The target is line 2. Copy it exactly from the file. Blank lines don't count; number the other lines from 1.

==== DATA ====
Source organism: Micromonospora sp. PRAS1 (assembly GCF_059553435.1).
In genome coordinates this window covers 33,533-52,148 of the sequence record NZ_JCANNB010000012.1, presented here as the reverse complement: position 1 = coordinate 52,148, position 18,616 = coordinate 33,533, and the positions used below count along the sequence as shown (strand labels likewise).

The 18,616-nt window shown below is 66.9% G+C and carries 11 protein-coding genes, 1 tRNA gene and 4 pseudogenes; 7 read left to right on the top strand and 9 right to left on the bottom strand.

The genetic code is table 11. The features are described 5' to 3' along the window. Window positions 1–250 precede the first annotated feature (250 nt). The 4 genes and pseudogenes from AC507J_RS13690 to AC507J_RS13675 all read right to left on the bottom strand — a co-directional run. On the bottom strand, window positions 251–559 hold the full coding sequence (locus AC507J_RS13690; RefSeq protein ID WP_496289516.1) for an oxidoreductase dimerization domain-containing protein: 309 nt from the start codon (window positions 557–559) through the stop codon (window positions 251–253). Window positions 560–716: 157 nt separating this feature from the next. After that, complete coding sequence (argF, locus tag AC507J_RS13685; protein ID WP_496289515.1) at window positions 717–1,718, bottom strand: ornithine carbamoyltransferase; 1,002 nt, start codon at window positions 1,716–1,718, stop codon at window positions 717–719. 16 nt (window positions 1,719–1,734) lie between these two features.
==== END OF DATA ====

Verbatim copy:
In genome coordinates this window covers 33,533-52,148 of the sequence record NZ_JCANNB010000012.1, presented here as the reverse complement: position 1 = coordinate 52,148, position 18,616 = coordinate 33,533, and the positions used below count along the sequence as shown (strand labels likewise).